Amaro On Trend

Amaro comes in a range of different styles.

Fernet-Branca. Averna. Cynar: What do they have in common? They’re all types of amaro. The bittersweet Italian liqueur is made by infusing grape brandy or a neutral spirit with any number of botanicals, citrus peels, aromatic barks and spices. Although all styles of amaro are bitter, flavor profiles can range from rhubarb to orange peel to coffee to menthol. amaro has traditionally been consumed as an after-dinner digestif, but lately, bartenders are turning to the complex spirit to add depth of flavor and dimension to cocktails.


Jay Sanders thinks amaro newcomers should take a shot of Fernet-Branca right off the bat. “It’s called the bartender’s handshake for a reason,” he says. “Typically, if we go out, someone’s having a shot of Fernet-Branca.” Although Fernet may be one of the better-known bottles, Sanders (who recently moved to Manifesto) used a range of amari to balance the drinks at SoT in Kansas City. “Amaro is an amazing way to add depth and balance to any drink you want to make,” he says. In particular, he says amaro is becoming a popular way to lend herbaceous notes to sweet Tiki-style cocktails. For instance, the recent Andy Rieger Takes a Vacation – named for his friend and the co-founder of J. Rieger & Co. – featured the local distillery’s Caffè Amaro with passion fruit, orgeat syrup, cinnamon bark syrup and lemon. Last month, South of Truman’s new general manager Taylor Johnson added a handful of cocktails on tap, including a classic Paper Plane with bourbon, Aperol, lemon and Amaro Nonino.

SoT, 1521 Grand Blvd., Crossroads Arts District, Kansas City, Missouri, 816.842.8482,

Pig & Pickle

Some people enjoy shower beers, but Jeffrey Moll? He keeps a bottle of Amaro Averna in his shower caddy. The bar manager at Pig & Pickle in St. Louis first made his love of amaro well-known to diners at the now-shuttered Randolfi’s, where he snuck amaro into just about every cocktail on the lengthy list. “It’s almost like a holy trinity of flavor: You have bitter, sweet and herbaceousness," he says. When he joined the team at Pig & Pickle last fall, Moll brought one of his favorite amaro cocktails with him. The Cuban Missile Crisis features a base of Fernet-Branca with Carpano Antica vermouth, green chartreuse, Campari and Amaro Sibilla. The cocktail is also a favorite shift drink for bartenders at Planter’s House, where Moll splits his time behind the bar. This spring, he hopes to introduce a few more amaro-forward drinks there, too. “[Each amaro is] so very different, but they add so many layers of flavor and interesting nuances,” he says.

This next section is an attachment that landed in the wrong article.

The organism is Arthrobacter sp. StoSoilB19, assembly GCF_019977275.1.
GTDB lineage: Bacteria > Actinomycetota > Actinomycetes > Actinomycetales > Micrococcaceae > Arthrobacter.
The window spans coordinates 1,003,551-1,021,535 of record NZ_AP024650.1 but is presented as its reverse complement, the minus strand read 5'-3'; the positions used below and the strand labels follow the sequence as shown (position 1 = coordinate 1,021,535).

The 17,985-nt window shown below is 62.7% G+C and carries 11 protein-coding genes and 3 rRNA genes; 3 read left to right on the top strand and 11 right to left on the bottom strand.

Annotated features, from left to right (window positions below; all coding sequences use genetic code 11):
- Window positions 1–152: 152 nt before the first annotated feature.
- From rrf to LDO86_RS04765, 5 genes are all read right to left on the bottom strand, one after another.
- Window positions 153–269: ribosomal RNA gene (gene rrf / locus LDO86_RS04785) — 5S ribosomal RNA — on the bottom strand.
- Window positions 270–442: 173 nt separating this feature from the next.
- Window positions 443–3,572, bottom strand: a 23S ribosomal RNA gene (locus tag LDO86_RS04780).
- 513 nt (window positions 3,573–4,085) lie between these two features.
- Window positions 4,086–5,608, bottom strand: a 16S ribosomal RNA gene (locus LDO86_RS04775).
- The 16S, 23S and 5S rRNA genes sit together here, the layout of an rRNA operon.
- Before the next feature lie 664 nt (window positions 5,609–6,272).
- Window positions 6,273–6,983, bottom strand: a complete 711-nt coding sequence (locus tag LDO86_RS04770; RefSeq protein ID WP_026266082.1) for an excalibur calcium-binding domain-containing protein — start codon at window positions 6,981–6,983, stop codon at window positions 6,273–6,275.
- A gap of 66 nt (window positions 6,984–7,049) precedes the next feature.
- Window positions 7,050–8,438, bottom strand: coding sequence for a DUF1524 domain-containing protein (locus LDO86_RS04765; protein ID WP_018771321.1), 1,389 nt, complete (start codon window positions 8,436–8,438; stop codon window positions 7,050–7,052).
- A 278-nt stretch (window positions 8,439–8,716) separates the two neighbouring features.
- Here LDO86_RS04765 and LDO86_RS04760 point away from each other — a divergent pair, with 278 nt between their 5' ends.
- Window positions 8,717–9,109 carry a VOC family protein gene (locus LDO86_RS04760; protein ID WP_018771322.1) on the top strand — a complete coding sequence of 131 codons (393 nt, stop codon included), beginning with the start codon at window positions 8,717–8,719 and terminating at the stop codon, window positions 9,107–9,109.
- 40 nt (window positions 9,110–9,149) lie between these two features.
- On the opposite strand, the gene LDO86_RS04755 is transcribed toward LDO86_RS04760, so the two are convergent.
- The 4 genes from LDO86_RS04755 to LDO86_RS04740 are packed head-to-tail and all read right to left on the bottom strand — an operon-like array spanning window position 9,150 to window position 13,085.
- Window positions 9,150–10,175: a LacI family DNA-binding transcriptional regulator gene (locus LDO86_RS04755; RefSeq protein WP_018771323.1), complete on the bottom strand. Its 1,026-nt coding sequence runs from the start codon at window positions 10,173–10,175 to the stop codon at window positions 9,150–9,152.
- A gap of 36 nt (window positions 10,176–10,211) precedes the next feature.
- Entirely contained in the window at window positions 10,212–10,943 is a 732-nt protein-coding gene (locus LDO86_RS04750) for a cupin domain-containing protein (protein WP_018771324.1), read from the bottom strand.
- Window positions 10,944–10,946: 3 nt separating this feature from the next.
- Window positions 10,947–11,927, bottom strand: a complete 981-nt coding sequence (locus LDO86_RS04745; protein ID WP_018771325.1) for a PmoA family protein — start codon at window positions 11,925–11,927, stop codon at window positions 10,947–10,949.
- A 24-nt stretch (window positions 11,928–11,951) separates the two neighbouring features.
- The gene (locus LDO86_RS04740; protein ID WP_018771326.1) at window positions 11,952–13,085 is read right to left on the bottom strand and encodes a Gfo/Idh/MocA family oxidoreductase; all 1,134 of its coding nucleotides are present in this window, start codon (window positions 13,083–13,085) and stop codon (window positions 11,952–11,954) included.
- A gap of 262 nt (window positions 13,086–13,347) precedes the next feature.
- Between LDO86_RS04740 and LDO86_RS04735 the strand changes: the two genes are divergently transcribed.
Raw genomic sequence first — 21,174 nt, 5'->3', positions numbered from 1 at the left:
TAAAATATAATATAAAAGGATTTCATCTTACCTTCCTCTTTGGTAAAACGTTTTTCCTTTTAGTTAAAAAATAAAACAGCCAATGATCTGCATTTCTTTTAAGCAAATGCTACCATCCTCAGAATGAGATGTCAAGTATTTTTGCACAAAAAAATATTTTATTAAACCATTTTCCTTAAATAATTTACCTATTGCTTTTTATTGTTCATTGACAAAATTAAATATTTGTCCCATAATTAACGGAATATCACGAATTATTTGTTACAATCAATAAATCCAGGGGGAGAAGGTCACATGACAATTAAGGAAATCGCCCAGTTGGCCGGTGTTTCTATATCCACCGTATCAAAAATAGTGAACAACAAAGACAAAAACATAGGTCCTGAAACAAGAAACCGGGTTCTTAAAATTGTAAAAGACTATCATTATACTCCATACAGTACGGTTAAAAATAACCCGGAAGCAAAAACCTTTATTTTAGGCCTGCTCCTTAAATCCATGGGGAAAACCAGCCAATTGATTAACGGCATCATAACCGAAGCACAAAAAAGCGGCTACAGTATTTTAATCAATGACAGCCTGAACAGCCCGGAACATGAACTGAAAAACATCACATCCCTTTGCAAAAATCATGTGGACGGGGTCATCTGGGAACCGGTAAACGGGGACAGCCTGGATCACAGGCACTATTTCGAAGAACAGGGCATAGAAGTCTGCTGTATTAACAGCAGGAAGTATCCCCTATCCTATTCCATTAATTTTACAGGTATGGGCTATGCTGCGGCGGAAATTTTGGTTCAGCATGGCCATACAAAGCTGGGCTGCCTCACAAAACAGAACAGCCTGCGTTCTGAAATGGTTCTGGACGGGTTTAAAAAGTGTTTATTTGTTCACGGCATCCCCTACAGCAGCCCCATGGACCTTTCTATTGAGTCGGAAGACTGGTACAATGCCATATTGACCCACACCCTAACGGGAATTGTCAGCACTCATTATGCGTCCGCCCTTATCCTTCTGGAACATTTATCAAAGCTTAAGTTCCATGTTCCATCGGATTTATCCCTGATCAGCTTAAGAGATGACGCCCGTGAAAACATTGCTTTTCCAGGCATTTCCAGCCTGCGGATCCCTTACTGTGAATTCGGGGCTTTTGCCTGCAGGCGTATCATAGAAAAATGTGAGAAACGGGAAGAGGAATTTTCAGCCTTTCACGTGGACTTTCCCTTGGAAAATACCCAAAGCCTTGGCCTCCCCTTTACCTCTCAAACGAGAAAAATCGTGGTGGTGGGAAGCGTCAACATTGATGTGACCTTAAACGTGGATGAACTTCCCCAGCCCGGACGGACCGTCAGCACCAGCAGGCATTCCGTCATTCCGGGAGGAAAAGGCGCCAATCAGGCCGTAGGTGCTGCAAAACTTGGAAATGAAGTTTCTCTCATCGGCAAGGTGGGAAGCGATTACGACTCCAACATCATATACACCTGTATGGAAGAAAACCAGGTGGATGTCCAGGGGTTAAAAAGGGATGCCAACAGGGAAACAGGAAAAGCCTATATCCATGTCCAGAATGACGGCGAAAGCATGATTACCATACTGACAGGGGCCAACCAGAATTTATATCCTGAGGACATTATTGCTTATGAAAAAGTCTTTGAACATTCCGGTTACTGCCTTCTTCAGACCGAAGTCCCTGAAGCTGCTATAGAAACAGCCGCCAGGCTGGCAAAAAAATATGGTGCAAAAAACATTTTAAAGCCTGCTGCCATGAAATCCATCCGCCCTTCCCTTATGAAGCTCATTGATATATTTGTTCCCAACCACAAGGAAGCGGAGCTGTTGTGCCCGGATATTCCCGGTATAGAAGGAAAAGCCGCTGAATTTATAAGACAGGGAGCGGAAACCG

Pig & Pickle, 5513 Pershing Ave., Skinker-DeBaliviere, St. Louis, Missouri, 314.349.1697,

Barred Owl Butcher & Table

When bar manager Andrew Ruth developed the bar program at Barred Owl Butcher & Table, he had to prove he could sell amaro. Now, the Columbia, Missouri, spot easily carries the biggest selection in town. “A lot of times, amaro is an expression of the region where it comes from,” he says. “Just like a wine, you’re tasting the terroir." At Barred Owl, the bartenders play with different styles of amari in the Keep it Classy, which features a bartender’s choice of a barrel-aged spirit and amaro with Benedectine. Barred Owl also makes its own house amaro: Herbs, citrus peels and botanicals are macerated with a neutral spirit and sugar. The Barred Amaro is on the sweeter side, with notes of caramel and orange, yet finishes bitter. An ongoing joke behind the bar is Barred Owl’s Infinity Amaro: an equal part of each and every amaro on the menu blended together. “It’s something you can’t get anywhere else, and it’s actually very tasty,” Ruth says.

Barred Owl Butcher & Table, 47 E. Broadway, Columbia, Missouri, 573.442.9323,

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